Christopher Couch

University of Massachusetts, School of Visual Arts, and Trinity College

A Father’s Memory: Vienna, Architecture and Religious Painting in Will Eisner’s To the Heart of the Storm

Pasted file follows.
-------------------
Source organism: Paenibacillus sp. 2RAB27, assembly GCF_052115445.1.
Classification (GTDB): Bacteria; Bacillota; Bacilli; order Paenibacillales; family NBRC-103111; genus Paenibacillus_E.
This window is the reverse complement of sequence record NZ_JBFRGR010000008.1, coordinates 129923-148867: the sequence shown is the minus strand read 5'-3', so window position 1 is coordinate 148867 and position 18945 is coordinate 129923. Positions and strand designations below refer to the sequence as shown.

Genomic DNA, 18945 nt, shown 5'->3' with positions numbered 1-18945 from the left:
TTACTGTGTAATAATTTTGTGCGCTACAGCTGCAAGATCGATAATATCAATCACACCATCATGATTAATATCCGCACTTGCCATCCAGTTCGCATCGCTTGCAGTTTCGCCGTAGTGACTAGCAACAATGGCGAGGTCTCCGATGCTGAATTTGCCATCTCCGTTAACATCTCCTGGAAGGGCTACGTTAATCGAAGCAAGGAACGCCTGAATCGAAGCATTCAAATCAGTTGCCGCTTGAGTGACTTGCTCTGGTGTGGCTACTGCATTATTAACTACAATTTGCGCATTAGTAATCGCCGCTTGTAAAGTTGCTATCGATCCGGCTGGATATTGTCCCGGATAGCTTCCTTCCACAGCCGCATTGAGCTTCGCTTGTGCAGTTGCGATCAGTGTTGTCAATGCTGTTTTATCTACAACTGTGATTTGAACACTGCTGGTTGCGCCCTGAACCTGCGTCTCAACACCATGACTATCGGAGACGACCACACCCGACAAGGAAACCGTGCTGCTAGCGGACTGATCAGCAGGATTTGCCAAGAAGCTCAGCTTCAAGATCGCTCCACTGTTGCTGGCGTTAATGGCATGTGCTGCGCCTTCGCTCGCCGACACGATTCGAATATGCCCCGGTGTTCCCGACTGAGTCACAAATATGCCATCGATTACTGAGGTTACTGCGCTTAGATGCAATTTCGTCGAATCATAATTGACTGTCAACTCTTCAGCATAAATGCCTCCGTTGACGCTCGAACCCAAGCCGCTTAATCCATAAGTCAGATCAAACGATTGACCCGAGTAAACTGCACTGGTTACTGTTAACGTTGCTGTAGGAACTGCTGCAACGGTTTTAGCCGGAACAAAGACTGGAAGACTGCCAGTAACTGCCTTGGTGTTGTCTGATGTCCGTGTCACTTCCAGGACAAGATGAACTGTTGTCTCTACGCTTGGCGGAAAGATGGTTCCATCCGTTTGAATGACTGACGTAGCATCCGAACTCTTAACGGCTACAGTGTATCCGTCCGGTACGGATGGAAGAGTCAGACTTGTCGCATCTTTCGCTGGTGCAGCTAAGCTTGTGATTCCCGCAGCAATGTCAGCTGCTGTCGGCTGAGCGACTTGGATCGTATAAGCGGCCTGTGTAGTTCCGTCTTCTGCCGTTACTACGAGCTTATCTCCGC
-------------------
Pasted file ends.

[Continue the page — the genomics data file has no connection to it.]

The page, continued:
Will Eisner’s 1985 graphic novel To the Heart of the Storm is a multigenerational narrative set in a framing device—the protagonist, twenty-year-old Willie recalls his childhood and adolescence in an ethnically mixed neighborhood of the Bronx as he rides troop train to basic training during World War II. Several chapters of the novel included the recounted memories of other family members, including his mother and father. In a lengthy series of striking, black-bordered pages, the father Shmuel recalls his youth as an artist before World War I in a Vienna of cafes filled with sparkling conversation and opportunities for young men, including Jewish teenagers, to participate in the arts. As Shmuel gains an apprenticeship with a painter of Christian images for Austria’s churches, Eisner contrasts the open, lively streets of Vienna, with the dome of the Hofburg palace looming above the city, with the closed, dark studio dominated by the vast canvases for which he is only allowed to grind paint for his employer’s use. As war approaches, the forms of architecture and painting and the formal means of Eisner’s graphic style parallel the growth of fear and prejudice in the Austrian capital, leading to a final break with the painter and emigration to America. Later, the streets of the Lower East Side of Manhattan form a new background to Shmuel’s artistic life as he becomes a painter of scenery for the Yiddish Theater. Eisner’s vision of New York as setting for the play of Yiddish culture later finds a final echo as the son becomes an artist in the new world of comics.